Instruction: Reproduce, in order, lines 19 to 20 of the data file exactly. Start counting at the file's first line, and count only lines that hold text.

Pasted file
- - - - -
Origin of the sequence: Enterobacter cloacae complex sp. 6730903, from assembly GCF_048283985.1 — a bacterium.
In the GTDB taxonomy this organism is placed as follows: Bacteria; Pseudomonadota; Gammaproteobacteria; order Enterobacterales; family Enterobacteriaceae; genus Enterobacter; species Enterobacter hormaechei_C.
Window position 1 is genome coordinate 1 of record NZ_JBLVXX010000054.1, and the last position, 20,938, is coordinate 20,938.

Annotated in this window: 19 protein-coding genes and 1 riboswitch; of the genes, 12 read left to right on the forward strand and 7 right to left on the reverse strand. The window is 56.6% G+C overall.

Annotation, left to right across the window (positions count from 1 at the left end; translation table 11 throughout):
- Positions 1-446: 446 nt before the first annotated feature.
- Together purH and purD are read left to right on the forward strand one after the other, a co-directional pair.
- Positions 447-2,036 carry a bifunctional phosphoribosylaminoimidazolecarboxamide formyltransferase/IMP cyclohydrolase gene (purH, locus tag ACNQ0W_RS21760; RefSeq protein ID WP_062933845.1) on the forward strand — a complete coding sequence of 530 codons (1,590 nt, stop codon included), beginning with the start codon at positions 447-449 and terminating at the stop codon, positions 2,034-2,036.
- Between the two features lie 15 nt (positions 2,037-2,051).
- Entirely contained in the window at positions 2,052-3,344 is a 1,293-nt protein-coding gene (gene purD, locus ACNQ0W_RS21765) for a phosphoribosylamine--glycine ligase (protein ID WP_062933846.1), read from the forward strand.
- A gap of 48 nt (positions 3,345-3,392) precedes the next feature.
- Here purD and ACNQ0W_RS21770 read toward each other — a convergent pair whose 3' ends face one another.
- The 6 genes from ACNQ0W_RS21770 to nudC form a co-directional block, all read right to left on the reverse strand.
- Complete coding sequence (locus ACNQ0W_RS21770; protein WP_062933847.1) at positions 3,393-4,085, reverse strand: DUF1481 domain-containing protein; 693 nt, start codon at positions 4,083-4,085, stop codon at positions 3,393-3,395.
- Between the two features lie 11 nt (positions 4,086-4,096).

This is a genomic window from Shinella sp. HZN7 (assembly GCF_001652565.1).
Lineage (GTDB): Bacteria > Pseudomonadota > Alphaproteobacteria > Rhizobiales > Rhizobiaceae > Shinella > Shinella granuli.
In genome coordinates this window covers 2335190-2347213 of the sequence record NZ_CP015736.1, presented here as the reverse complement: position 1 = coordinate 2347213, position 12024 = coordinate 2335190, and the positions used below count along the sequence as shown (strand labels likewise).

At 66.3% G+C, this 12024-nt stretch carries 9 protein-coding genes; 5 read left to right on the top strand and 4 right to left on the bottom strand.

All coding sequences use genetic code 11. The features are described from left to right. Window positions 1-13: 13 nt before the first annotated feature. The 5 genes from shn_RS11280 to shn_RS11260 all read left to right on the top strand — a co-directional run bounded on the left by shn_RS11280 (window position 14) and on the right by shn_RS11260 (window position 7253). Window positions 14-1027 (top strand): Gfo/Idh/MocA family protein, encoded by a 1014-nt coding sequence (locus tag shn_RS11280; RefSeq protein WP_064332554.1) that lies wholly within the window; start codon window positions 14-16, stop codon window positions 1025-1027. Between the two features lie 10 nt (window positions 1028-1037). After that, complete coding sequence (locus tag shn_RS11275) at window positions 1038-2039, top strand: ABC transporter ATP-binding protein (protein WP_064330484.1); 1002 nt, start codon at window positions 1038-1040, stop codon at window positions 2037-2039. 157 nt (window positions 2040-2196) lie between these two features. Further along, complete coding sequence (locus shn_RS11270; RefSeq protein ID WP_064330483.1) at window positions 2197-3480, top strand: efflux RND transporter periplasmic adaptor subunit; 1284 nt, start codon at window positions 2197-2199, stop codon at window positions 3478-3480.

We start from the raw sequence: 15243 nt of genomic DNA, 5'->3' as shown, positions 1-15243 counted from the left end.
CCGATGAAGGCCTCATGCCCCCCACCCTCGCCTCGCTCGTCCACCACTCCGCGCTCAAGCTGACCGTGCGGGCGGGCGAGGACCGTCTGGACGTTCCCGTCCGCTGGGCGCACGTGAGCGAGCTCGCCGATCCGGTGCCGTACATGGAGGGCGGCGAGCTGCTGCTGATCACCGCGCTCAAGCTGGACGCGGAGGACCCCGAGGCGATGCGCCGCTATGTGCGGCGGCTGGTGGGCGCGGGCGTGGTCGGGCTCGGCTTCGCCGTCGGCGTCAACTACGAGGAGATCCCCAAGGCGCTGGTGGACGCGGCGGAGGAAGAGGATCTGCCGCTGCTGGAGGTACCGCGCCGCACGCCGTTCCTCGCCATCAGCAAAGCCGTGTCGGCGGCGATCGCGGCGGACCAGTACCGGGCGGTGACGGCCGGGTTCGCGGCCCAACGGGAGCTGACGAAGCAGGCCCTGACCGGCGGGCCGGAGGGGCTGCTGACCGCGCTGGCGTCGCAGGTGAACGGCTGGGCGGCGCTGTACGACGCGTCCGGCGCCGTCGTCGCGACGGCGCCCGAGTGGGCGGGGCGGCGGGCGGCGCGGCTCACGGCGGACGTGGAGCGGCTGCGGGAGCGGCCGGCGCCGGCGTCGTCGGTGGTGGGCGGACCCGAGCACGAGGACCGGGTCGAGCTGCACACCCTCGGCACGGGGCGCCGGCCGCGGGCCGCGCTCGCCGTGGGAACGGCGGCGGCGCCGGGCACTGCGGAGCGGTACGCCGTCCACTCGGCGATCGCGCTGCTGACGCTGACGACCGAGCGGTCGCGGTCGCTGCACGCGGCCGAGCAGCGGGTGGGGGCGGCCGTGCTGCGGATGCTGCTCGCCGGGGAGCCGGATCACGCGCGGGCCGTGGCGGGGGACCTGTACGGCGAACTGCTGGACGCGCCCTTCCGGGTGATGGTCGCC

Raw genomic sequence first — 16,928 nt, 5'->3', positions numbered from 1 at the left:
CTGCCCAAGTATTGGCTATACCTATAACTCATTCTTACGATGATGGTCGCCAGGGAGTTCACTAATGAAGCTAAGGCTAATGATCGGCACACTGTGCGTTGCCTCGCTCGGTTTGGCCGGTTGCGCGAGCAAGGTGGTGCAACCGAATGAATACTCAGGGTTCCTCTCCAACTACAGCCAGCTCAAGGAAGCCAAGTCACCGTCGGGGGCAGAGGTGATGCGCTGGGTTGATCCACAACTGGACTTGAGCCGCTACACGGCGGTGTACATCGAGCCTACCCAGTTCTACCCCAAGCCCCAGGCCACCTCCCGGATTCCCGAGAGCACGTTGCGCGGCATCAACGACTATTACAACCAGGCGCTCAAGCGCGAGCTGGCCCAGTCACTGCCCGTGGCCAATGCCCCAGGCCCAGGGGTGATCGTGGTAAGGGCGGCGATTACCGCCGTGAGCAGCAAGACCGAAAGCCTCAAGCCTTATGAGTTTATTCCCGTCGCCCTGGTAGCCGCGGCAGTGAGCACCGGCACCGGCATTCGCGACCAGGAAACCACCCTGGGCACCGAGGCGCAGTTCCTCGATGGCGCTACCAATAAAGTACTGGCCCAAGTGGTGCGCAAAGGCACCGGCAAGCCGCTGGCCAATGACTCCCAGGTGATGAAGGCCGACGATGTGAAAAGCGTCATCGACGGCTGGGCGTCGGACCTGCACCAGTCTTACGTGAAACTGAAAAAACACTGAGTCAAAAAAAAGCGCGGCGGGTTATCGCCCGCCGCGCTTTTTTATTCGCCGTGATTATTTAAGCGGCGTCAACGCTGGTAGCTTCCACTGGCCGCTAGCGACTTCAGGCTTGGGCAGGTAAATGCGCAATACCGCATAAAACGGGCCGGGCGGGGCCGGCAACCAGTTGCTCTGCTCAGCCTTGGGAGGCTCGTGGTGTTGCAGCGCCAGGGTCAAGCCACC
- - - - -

At 66.3% G+C, this 12024-nt stretch carries 9 protein-coding genes; 5 read left to right on the top strand and 4 right to left on the bottom strand.

All coding sequences use genetic code 11. The features are described from left to right. Window positions 1-13: 13 nt before the first annotated feature. The 5 genes from shn_RS11280 to shn_RS11260 all read left to right on the top strand — a co-directional run bounded on the left by shn_RS11280 (window position 14) and on the right by shn_RS11260 (window position 7253). Window positions 14-1027 (top strand): Gfo/Idh/MocA family protein, encoded by a 1014-nt coding sequence (locus tag shn_RS11280; RefSeq protein WP_064332554.1) that lies wholly within the window; start codon window positions 14-16, stop codon window positions 1025-1027. Between the two features lie 10 nt (window positions 1028-1037). After that, complete coding sequence (locus tag shn_RS11275) at window positions 1038-2039, top strand: ABC transporter ATP-binding protein (protein WP_064330484.1); 1002 nt, start codon at window positions 1038-1040, stop codon at window positions 2037-2039. 157 nt (window positions 2040-2196) lie between these two features. Further along, complete coding sequence (locus shn_RS11270; RefSeq protein ID WP_064330483.1) at window positions 2197-3480, top strand: efflux RND transporter periplasmic adaptor subunit; 1284 nt, start codon at window positions 2197-2199, stop codon at window positions 3478-3480.